For myself, my wife, my daughter and children, it cost me nearly 4,000 livres, and in my opinion, I have never spent money to such little purpose; I console myself that amongst the mad it is necessary to be mad oneself.
Delicate, versatile, and alluring, lace has a vital role in the history of dress and luxury. It was worn by both men and women, and caught the imagination of royalty – as seen in the portraits of Queen Elizabeth I (reigned 1558–1603) and Princess Charlotte of Wales (1796–1817) within this exhibition.
In the 1500s and early 1600s, fine lace was subject to ‘sumptuary laws’ designed to restrain extravagant consumption and reinforce social hierarchies. And yet its irresistible beauty overcame restrictions through the evolution of local industries.
From cut-work to needlework and bobbin lace, designs and production spread. Venice, Flanders, and Valenciennes were among the pre-eminent producers while the development of printed patterns helped too. And while this bobbin lace predates the lace worn during the time of the Marquis de Sainte-Maurice by 50 years, you can see the imaginative and delicate qualities that remained so appealing.
I L [maker’s mark], Toilet box, from the service, sterling silver, wood, London, 1691–94, England.
In the late 1600s, the rituals of grooming and dressing underpinned courtly life. The flamboyance of the French court of Louis XIV (reigned 1643–1715) pervaded high society throughout England and the continent, and dress and adornment took on an ever-increasing role. This silver toilet service – a box, brushes and mirror – would have indicated the wealth and status of the noblewoman whose bedroom it adorned.
Looking at the service, we know that it was made in London – the stamp of the leopard’s head with the sterling silver stamp of the lion passant guardant (silhouette of a lion with his face towards the viewer) certifying its quality (92.5% pure silver). But the marks provide more clues about the maker: a fleur-de-lis emblem, which was used by Parisian silversmiths, appears below the initials ‘IL’. Thousands of French Protestants, known as Huguenots, took refuge from religious persecution in England in the late 1600s and 1700s. In 1689 the new English Bill of Rights proclaimed religious tolerance towards Protestants and London attracted their skills – silversmiths and silk weavers were needed to support an increasing wealthy society. The effect of religious persecution and the movement of skills continues to be felt today.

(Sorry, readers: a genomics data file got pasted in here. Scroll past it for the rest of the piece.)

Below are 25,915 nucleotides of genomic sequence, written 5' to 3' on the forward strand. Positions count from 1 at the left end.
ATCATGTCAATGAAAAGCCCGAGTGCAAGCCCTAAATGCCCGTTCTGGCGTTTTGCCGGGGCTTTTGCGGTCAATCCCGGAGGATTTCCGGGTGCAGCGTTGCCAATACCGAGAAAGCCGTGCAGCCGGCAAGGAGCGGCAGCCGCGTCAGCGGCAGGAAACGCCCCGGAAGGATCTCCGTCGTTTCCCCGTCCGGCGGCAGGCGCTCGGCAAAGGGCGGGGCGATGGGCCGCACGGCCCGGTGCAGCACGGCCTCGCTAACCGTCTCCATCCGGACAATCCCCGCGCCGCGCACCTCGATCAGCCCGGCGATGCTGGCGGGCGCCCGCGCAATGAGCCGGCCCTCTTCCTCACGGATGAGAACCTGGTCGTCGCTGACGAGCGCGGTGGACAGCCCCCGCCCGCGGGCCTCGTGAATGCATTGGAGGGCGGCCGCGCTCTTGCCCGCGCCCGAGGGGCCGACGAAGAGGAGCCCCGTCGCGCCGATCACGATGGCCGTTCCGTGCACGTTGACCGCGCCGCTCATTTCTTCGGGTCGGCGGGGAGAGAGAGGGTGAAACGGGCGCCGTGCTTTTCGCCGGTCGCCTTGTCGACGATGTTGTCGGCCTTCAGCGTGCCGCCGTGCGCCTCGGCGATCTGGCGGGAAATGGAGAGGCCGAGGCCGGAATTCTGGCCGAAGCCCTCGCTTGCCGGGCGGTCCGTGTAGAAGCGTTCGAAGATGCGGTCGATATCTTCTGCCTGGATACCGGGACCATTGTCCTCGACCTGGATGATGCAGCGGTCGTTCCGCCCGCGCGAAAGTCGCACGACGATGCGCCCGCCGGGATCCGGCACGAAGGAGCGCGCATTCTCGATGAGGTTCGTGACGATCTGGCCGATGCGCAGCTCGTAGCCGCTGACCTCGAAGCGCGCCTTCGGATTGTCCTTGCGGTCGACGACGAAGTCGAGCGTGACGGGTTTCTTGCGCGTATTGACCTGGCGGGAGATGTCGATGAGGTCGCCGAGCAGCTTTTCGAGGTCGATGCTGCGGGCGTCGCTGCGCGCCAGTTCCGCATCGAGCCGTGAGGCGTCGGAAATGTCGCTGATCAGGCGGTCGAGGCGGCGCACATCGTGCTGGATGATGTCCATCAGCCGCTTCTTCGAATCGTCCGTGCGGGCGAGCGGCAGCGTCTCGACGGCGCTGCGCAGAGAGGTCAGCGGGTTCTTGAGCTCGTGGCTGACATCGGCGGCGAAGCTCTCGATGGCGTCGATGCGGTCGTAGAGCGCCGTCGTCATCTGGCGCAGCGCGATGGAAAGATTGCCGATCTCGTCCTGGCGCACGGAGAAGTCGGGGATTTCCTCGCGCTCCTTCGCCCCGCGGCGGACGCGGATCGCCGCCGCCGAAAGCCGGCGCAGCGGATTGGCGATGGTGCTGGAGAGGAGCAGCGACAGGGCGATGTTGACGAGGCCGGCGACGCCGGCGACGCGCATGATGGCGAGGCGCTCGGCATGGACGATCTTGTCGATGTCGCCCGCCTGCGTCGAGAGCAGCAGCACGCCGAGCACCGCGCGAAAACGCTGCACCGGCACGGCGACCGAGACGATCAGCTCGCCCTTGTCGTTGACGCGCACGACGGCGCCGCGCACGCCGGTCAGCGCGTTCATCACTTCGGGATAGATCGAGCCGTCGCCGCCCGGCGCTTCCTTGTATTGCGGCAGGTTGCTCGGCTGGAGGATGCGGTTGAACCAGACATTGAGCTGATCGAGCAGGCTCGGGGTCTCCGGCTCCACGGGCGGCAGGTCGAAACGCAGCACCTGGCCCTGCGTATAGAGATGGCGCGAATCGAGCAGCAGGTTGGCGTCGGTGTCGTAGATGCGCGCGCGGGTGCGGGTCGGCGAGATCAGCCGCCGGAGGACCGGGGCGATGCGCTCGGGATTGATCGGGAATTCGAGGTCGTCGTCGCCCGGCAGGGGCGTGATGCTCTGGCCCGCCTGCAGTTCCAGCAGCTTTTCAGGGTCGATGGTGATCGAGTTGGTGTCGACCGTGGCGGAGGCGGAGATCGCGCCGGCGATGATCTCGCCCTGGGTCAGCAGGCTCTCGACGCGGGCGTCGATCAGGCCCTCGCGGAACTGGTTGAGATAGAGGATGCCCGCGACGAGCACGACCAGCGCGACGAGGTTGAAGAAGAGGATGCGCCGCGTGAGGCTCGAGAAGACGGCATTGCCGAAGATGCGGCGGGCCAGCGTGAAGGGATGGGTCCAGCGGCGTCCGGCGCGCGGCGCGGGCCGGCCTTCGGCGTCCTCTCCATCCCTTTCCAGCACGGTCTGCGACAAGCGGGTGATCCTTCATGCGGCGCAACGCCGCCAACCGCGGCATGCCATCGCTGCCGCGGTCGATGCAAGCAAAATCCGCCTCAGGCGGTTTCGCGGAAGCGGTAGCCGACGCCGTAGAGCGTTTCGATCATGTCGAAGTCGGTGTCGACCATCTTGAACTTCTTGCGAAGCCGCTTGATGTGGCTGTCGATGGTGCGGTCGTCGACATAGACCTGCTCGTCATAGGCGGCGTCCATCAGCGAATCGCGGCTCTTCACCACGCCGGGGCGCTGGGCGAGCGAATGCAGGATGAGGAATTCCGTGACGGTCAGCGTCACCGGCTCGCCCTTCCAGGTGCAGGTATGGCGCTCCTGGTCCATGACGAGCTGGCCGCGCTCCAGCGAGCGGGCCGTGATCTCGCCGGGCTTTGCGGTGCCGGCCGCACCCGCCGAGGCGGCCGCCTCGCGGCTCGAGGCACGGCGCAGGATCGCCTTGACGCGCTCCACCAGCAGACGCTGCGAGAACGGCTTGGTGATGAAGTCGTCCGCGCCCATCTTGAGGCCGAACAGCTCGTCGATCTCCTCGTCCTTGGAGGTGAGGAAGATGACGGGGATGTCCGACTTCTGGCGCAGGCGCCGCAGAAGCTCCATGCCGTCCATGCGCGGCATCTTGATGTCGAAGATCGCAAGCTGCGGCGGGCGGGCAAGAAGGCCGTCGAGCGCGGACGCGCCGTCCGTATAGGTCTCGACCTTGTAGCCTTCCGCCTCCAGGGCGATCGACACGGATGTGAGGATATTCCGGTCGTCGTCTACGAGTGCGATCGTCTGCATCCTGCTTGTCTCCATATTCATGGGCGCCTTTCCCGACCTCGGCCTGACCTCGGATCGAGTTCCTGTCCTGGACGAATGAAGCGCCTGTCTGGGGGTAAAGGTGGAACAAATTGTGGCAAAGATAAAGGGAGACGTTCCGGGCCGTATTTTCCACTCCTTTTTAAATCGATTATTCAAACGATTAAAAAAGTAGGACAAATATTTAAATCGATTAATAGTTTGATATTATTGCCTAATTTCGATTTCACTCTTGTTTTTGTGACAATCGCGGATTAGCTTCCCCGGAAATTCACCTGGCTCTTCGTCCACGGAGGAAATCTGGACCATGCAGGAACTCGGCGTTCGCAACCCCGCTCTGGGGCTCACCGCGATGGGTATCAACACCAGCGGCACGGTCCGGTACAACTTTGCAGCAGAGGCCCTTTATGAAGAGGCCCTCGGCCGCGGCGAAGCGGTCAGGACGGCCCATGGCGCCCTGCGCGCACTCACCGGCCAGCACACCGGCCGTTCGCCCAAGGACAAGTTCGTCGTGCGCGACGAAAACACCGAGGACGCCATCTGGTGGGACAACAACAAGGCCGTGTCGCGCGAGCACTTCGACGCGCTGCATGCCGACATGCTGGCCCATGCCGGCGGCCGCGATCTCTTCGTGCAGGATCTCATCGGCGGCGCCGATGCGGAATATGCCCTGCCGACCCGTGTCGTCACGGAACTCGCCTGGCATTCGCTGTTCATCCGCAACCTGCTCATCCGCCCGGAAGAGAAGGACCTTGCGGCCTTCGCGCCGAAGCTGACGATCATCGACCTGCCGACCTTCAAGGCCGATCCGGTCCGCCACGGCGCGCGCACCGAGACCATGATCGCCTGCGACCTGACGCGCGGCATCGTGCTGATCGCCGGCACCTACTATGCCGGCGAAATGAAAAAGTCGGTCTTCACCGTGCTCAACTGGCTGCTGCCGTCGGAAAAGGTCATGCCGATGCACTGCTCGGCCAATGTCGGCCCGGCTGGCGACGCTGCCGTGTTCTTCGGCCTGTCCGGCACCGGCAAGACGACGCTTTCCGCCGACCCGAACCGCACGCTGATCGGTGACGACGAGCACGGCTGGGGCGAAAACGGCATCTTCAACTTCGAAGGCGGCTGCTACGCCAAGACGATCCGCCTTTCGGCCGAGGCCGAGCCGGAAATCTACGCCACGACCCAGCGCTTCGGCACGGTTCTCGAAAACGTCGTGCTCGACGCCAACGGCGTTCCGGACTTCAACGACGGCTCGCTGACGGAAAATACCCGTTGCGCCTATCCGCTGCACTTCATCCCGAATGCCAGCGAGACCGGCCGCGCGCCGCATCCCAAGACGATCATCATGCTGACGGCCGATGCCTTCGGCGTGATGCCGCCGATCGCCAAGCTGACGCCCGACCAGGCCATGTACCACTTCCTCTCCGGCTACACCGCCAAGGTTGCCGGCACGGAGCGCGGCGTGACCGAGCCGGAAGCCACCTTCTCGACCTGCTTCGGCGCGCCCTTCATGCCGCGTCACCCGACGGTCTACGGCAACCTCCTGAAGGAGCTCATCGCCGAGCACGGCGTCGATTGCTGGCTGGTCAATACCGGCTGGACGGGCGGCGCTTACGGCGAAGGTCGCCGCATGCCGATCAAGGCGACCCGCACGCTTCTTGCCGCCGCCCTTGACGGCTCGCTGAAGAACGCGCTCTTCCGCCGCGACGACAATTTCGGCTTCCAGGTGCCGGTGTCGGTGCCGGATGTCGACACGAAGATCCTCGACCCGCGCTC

Artist unknown, Still life, oil on canvas, 1650–1700, Germany.
This still-life painting offers a glimpse of domestic life 400 years ago. It’s a German scene about personal possessions, production, and lifestyle.
Within this resplendent dining setting, we can see food for the table and vessels designed for the occasion. Together, they reflect prosperity, the growth of the cities, and desire for comfort and display. Two German objects dominate the scene: a Westerwald jug on the left and a Roemer glass on the right. The salt-glaze stoneware jug was a product of the Rhineland. Made from local clays, its durability and ornamental appeal satisfied European taste. Decorated with incised designs, the jug includes a silver-mounted handle with lid – a signal of its prestige at the time. Roemers are green wineglasses also popular in the Rhineland. This example is studded with prunts shaped as raspberries – motifs that were not only decorative, but also helped the wine drinker maintain a good grip. It’s a large, stylish glass for festive and daily use.
Taking central place are the most prized objects in the scene – lobster from Norway, the most valuable crustacean in Europe, displayed around a Chinese porcelain dish. By the 17th century, exotic Chinese porcelain was the most desirable of goods in Europe. The decoration and shape of this dish suggests it could be Kraak porcelain intended for export to the West. It was made in Jingdezhen, which mass-produced porcelain for the local and international market.
The painter treated his images with care. Look closely and it feels like you can almost reach out and touch the objects.